Concluding a three-day visit to Viet Nam, a United Nations envoy has called on the government, civil society and all stakeholders to take united action to eliminate violence against children.
“Violence against children also has high financial costs for society through its long-lasting impact on child development, and for the budgets of the health, social welfare and criminal justice systems,” said Marta Santos Pais, the UN Special Representative on Violence against Children, in her meeting with government officials.
“By investing in prevention, we can strengthen Viet Nam’s human and social capital,” she added.
Ms. Santos Pais said the recently adopted Child Law and the strong network of social workers, supported by human and financial resources can pave the way for a strong collaboration where everyone can help transform this law into action to eliminate violence against children.
There are an estimated 3.3 million children in need of special protection and particularly vulnerable to violence, which accounts for about 12 per cent of the total child population in Viet Nam.
Countless numbers of children are vulnerable to neglect, abuse, trafficking and sexual exploitation. Children with disabilities remain particularly vulnerable and are three to four times more likely to be victims of violence, neglect and sexual abuse than their peers. Over 1.7 million are child workers, 172,500 are without parental care, 21,000 live on the street, 12,000 children are involved with the justice system, 2,381 are living with HIV/AIDS, and 1,067 use drugs.
Estimates on violence against children in Viet Nam are based on the definition of a child as under 16 years of age compared with the international norm of persons under 18 years of age.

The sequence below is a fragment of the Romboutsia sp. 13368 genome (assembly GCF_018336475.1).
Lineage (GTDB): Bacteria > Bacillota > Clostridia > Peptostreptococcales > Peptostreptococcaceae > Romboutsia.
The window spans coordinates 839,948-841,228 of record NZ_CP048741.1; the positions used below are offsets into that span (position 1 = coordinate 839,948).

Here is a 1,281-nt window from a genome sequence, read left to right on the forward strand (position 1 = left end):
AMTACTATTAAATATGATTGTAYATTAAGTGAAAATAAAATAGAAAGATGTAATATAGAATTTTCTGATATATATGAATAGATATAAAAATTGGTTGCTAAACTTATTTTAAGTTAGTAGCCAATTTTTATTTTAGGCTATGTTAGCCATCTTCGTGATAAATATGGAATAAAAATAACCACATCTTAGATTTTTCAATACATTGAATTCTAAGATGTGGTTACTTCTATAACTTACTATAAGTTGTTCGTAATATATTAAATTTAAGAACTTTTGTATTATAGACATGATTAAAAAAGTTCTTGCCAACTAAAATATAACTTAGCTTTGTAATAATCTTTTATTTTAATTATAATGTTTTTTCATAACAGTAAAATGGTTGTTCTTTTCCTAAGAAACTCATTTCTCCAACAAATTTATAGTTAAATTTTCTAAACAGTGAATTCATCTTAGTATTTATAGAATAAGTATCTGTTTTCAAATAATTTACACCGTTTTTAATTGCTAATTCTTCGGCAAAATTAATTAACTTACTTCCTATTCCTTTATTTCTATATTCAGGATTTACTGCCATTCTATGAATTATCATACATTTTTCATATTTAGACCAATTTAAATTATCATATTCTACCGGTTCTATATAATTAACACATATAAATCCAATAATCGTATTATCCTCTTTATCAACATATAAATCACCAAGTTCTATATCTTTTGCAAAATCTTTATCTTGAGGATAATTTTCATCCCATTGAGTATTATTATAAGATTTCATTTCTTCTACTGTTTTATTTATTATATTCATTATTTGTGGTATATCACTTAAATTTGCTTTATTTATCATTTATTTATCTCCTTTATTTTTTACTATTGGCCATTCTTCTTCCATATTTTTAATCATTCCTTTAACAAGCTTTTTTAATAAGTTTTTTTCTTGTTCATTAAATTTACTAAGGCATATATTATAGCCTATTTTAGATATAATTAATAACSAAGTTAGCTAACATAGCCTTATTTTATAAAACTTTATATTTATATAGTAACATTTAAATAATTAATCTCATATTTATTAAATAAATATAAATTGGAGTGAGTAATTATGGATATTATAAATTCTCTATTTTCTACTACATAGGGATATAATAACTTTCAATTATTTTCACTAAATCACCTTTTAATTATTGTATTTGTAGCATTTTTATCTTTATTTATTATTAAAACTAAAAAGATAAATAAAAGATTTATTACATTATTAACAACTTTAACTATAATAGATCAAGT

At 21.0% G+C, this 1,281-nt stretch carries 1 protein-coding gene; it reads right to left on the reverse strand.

These figures almost certainly underestimate the number of children in need of care and protection. Data on violence against children in Viet Nam is patchy, and as in many other countries government estimates based on administrative data are generally far below those based on independent surveys conducted by non-governmental organizations (NGOs) and academics.
“If we witness a child being a victim of violence, we should take action and report it to the authorities,” added Ms. Santos Pais.
In addition to physical violence, children are increasingly exposed to the danger of being sexually abused or taken advantage of online. A recent poll in Viet Nam has shown that 41 per cent of young people aged 18 years old have witnessed their friends participate in risky behaviours online.
Preventing and responding to violence against children is a high priority for the UN, as the new Sustainable Development Goals include a specific target, 16.2, to end all forms of violence against children.
Within the framework of the new One UN Strategic Plan 2017-2021, the UN remains committed to supporting the Government in its efforts to end all forms of violence against children, including by strengthening the national child protection system, changing perceptions and attitudes of society towards violence against children, and to encourage children and the wider population to speak up when they witness such violence in their environment.
During her visit, Ms. Santos Pais delivered a keynote speech at the opening of the 4th Association of Southeast Asian Nations (ASEAN) Children Forum in Ha Noi, held a dialogue with the child delegates at the Forum, and visited the Social Work Center in Da Nang, which is supported by the UN Children’s Fund (UNICEF).